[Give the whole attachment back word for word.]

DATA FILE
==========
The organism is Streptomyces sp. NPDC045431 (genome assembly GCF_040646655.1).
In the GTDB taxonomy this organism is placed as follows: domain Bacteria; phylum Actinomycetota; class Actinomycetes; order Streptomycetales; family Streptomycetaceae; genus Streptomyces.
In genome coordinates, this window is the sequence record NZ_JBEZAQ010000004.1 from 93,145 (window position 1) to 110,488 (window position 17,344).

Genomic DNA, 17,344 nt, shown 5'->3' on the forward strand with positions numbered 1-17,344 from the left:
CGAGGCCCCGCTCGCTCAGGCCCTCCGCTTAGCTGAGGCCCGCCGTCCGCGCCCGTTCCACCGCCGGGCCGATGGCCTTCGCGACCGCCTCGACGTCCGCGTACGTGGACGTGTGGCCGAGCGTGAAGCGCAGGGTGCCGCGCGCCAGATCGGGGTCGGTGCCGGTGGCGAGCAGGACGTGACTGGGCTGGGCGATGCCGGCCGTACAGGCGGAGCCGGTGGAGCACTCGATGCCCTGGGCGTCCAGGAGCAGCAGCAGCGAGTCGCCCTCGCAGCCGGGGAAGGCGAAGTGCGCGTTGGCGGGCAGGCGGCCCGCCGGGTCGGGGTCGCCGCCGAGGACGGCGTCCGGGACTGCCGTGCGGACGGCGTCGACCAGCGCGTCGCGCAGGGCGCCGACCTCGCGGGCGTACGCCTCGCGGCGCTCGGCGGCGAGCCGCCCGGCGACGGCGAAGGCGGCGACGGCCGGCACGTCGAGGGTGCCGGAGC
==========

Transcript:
The organism is Streptomyces sp. NPDC045431 (genome assembly GCF_040646655.1).
In the GTDB taxonomy this organism is placed as follows: domain Bacteria; phylum Actinomycetota; class Actinomycetes; order Streptomycetales; family Streptomycetaceae; genus Streptomyces.
In genome coordinates, this window is the sequence record NZ_JBEZAQ010000004.1 from 93,145 (window position 1) to 110,488 (window position 17,344).

Genomic DNA, 17,344 nt, shown 5'->3' on the forward strand with positions numbered 1-17,344 from the left:
CGAGGCCCCGCTCGCTCAGGCCCTCCGCTTAGCTGAGGCCCGCCGTCCGCGCCCGTTCCACCGCCGGGCCGATGGCCTTCGCGACCGCCTCGACGTCCGCGTACGTGGACGTGTGGCCGAGCGTGAAGCGCAGGGTGCCGCGCGCCAGATCGGGGTCGGTGCCGGTGGCGAGCAGGACGTGACTGGGCTGGGCGATGCCGGCCGTACAGGCGGAGCCGGTGGAGCACTCGATGCCCTGGGCGTCCAGGAGCAGCAGCAGCGAGTCGCCCTCGCAGCCGGGGAAGGCGAAGTGCGCGTTGGCGGGCAGGCGGCCCGCCGGGTCGGGGTCGCCGCCGAGGACGGCGTCCGGGACTGCCGTGCGGACGGCGTCGACCAGCGCGTCGCGCAGGGCGCCGACCTCGCGGGCGTACGCCTCGCGGCGCTCGGCGGCGAGCCGCCCGGCGACGGCGAAGGCGGCGACGGCCGGCACGTCGAGGGTGCCGGAGC